My first pitch to venture capitalists was memorable. My business partner and I rented a dumpy California hotel room for a month. We lined up as many meetings as we could manage. Every night, we stayed up late refining our presentation and honing our message around our well-differentiated corporate development training platform. Toward the end of our tour, we met with a high-profile group.  

Midway through our presentation, my partner reached into his briefcase for a report. He was maintaining eye contact with the venture capitalists and did not notice that his tighty-whiteys were entangled in the report binder. Do I grab the dirty underwear or do I capture their attention, giving him a chance to inconspicuously discard his undies?

I have many such stories. Computers stop working during a presentation, training simulation software doesn’t function as planned, multiple days go by on the road with little or no sleep. Many people can relate to these hardships; however, many aren’t responsible for making payroll, borrowing against their home’s equity to keep the lights on or deciding the company’s future.  

As an entrepreneur in the leadership and management training space, or any industry for that matter, you are expected to respond to these pressures with grace, confidence and a smile. That’s the entrepreneur psychological roller coaster. It has lots of scary turns and drops, but the fun moments make you feel totally alive. I’ve built multiple companies and I can’t imagine doing anything else.

The bottom line is you need to establish ways of thinking and activities that help you deal with entrepreneurship’s psychological burden.   

Let’s discuss the ones you know but fail to implement:

  • Sleep. If Thomas Edison had slept more, he may have made fewer mistakes. Edison and many prominent thinkers in history have encouraged work over sleep. Our brains need sleep, though. Neuroscientists debate why this is true, but many good reasons come to light. During sleep, we consolidate memories, make new connections, conserve energy and unconsciously chip away at problems.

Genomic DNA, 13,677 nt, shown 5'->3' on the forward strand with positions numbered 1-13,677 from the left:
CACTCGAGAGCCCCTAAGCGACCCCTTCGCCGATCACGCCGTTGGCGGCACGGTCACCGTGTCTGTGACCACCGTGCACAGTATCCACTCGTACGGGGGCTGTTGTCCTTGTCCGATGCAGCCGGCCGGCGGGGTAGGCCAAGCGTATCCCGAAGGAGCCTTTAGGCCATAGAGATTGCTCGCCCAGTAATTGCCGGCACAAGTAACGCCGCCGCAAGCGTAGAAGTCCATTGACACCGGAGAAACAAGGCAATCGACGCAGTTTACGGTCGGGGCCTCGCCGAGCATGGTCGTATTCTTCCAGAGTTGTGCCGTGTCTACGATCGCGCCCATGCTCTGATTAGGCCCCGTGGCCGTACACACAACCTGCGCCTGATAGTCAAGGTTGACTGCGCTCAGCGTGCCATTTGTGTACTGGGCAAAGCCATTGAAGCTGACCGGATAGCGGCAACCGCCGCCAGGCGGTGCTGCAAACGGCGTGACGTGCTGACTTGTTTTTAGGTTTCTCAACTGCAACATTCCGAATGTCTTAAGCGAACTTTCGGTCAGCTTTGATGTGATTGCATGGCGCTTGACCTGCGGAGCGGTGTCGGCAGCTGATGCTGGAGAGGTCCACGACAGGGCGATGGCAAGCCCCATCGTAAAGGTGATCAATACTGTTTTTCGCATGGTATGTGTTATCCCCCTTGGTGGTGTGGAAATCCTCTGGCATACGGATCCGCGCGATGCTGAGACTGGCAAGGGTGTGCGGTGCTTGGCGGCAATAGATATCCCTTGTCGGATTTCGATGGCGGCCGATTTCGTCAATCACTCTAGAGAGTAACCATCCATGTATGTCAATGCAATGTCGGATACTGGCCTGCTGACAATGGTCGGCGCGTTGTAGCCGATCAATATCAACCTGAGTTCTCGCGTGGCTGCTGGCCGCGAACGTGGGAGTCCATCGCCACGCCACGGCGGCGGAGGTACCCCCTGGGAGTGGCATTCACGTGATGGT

• Multitasking. With so many demands on our time and attention, it’s tempting to try to do it all at once. However, our brains are optimized for task switching, not task stacking. When we switch tasks, our brains must halt processing the current rule set and load a new one for the next task. This happens quickly, but halting, unloading, loading and restarting take a toll on brain resources. This is why you feel like having a drink at day’s end.
  • Health. Booze, lack of sleep and exercise, and eating junk food all fit into this bucket. Drinking too much alcohol affects your sleep. Sleeping too little increases your need for caffeine. This leads you back to thinking you need a drink to relax. This cycle taxes your health and your value to the organization.

Let’s switch to some less obvious ones:

  • Connect. Your action items list will always be long. Don’t let that stop you from connecting with others. A growing body of research describes the brain as a social organ. Many brain functions are designed to process social situations and relationships. However, as our to-do list expands, it becomes harder to connect with others. Not only is this psychologically draining, but it affects the people you need help from.
  • Vulnerability. Do not equate vulnerability with weakness. Vulnerability is where you’ll get your strength. As an entrepreneur, being emotionally honest with people at work cultivates relationships and a culture of people who are willing to do anything for one another. It also is so liberating when people know you are human.
  • Mental models. Our mental models create much of the chaos we live in. Mental models are the lenses through which people see the world. They bring meaning to an event, fill in information gaps, influence how we react to others and represent how we see ourselves, other people and our organization. A flawed mental model leads to misunderstandings, incorrect assumptions and unintended chaos. The best thing we can do as entrepreneurs is become aware of our flawed mental models and work to replace them with healthier perspectives by connecting and being vulnerable with others.

Finally, make time for yourself. If you don’t help yourself, you won’t be able to tend to the people and the business you care so much about.

Michael Vaughan is the CEO of The Regis Company, a global provider of business simulations and experiential learning programs. Michael is the author of the books The Thinking Effect: Rethinking Thinking to Create Great Leaders and the New Value Worker and The End of Training: How Business Simulations Are Reshaping Business.

Mike Vaughan

Author Mike Vaughan

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